Delight in the Lord and He Will Give You the Desires of Your Heart…..Lessons learned in rejection by the UMC

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3/12/17  by Cathy Byrd

Some know that I received a second letter of discontinuation in as many years by the Board of Ministry of the Alabama West Florida on 3/8/17 after having gone once again before them to request ordination as a deacon.  A number of people have sought to know “where I am” in my heart with all of this.  I recognized in February 2014 in my first interview for ordination that chances were slim to none of me ever being approved.  After last year’s discontinuation I did the hard work of grieving the reality that it was not likely to happen.  I have sought to work faithfully through the process to the natural and logical end and persevered through the process, even when I found it quite impossible to navigate through the gauntlet of the political, theological, social, and other preferences of a few with influence.  This year I will not appeal again, but will accept the recommendation of the interview committee and the Board’s confirming vote to discontinue me from pursuit of ordained ministry.  Not because I don’t believe God called me to it or even that God was not willing to have me function in ordained ministry, but because I know that there are times when what has been God’s will is not consented to by people who have other desires of their own  and that God will grant for the time being their desires because it is not, in the long run, a violation of his ultimate will.   The Board’s thwarting of my pursuit of ordination as a deacon is, I believe such a case.  If some people will not consent to my having authority for ordained ministry because they do not like or trust who I am or what I do, God and I both know that the opinion of a few nor the laying on of hands by one or two,  will not change the reality of the ministry to which God has called me and his favor on it.  To confirm this, I believe God sent someone into my life who promptly spoke these words to me with almost no knowledge of me or my ministry.  Here is what I have written about that prophetic utterance provided in that moment and how it speaks to me now. 

                                  The following is a prophetic word spoken over my life two months ago at a friend’s home by someone I’d just met….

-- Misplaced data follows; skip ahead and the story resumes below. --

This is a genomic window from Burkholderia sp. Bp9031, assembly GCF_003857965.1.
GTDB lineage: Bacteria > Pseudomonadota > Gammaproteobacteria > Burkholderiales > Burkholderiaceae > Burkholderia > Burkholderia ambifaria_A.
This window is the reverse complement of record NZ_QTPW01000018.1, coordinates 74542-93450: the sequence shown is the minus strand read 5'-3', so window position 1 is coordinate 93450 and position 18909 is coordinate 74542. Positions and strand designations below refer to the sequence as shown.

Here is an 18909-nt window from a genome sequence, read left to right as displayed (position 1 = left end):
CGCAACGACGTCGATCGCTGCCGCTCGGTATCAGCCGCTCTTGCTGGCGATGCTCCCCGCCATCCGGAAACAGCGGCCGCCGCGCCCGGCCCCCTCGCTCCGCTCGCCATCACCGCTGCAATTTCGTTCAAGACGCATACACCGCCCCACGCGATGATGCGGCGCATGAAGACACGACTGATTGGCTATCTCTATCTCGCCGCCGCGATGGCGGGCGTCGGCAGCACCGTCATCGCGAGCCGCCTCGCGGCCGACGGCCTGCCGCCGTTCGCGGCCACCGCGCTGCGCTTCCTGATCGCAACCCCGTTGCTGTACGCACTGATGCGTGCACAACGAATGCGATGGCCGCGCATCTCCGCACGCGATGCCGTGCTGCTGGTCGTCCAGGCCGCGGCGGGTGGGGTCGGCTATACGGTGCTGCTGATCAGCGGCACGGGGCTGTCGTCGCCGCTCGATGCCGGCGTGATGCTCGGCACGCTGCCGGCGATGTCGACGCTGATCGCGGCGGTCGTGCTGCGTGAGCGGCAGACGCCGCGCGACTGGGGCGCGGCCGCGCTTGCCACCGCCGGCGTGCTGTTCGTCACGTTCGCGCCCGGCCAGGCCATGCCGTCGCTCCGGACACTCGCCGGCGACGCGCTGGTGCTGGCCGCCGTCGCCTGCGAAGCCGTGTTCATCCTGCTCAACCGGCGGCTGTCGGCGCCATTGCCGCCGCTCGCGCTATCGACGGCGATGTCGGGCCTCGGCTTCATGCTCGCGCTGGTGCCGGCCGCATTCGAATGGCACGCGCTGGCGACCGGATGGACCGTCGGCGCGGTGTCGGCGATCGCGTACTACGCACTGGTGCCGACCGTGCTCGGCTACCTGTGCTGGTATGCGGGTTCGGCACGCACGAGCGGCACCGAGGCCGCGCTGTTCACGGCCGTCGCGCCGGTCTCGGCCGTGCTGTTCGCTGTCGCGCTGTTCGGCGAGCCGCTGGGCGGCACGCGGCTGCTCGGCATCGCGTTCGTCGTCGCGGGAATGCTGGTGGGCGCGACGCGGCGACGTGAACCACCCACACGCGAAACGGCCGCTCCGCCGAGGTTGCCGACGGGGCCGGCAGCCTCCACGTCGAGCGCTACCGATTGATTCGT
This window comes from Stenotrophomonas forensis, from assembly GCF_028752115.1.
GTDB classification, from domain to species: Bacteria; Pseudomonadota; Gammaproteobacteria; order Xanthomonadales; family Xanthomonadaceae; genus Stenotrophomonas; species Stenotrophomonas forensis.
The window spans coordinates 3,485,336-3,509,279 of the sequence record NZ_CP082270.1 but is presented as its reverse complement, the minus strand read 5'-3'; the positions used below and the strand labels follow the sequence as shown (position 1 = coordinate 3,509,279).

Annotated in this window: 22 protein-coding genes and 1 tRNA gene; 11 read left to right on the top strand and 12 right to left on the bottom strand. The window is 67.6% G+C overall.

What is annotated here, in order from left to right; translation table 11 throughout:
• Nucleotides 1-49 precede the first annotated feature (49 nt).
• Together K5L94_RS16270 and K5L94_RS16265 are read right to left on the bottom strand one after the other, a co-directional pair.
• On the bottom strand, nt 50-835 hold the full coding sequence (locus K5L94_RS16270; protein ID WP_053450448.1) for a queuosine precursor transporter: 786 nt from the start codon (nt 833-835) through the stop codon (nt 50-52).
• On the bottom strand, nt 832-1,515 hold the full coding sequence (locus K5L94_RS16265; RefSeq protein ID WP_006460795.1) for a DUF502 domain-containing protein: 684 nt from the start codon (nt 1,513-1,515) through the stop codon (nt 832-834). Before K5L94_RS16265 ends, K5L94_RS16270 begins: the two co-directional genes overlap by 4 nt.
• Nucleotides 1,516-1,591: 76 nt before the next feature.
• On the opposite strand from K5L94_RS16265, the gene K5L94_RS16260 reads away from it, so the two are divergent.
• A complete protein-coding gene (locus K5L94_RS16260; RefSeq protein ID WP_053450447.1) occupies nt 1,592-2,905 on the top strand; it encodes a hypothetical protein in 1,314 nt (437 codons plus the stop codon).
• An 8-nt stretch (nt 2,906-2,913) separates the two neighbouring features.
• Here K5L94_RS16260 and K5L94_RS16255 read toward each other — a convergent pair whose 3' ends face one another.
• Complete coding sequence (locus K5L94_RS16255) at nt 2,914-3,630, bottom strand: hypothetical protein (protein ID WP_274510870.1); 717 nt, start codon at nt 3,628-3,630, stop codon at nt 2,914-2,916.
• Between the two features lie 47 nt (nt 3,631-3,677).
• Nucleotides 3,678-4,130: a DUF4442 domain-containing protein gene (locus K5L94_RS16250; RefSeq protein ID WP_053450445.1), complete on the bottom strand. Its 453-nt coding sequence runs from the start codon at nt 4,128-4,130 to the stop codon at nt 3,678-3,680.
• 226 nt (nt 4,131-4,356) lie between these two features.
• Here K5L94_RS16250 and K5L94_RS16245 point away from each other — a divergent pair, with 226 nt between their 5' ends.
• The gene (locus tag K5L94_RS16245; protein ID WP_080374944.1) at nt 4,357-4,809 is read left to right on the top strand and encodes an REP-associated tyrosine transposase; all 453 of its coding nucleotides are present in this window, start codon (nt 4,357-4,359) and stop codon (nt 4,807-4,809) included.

there is always more and better that God has prepared for those who love the Lord! There are always reasons to look to the future with joy….

“Your business and your comings and goings and your ministry: He says that he sees every idle thing that has been done that you wanted to achieve. But He says that it is well done, it has been well done my good and faithful servant. That He wants you to know how much that he appreciates your fervor, your strength, your intelligence, your knowledge of God. He wants you to know that He has set you aside for such a time as this. But He also wants to tell you that there are things ahead of you, that you have no idea of the preparation that has been made for you.

The things that you’re doing now are very important; but, He says, it’s just been a preparation for the things that are ahead. And the Lord says not to be concerned, just one day at a time, one step at a time. And that as the door is opened that you will walk through it and it will be a surprise and it will be pleasant, and you will say, ‘Oh, my goodness, just look at what the Lord has done!’ And He said, I will sit up there and rejoice because I know that you, too, will do what I tell you to do. And, He says, just keep that steadfastness in your heart. And God says He will walk every step with you, says the Lord.”

Almost sounds like I’ll get to go to heaven soon, doesn’t it???

As I have reflected on this prophetic word, I have sought understanding from God on the phrase “he sees every idle thing that has been done.”   I have never been called idle so it piqued my interest.  I went to Webster’s and found this:  “Unprofitable; not tending to edification….Idle differs from lazy; the latter implying constitutional or habitual aversion or indisposition to labor or action, sluggishness; whereas idle in its proper sense, denotes merely unemployed. An industrious man may be idle but he cannot be lazy.”

The Lord has given me understanding this morning in my prayer time.   Much of what I have done the last few years has been unpaid work….in this sense, “idle”…..unemployed, at least by the world’s way of thinking about employment.  But since our very first jobs, Bill and I have saved and invested.  The Lord has blessed our efforts and, while we have not been wealthy by the culture’s standards, we have been adequately provided-for financially and God has given us the joy of generosity to be able to allow God to use the resources provided to us for his work in the world.  In that sense, these last three years of being unemployed, for the most part, I have actually been employed by, for, and on behalf of God even when others did not understand or value my call to ministry sufficiently to grant me the authority and tools to do it or allow me to benefit by eligibility for wages within the religious system.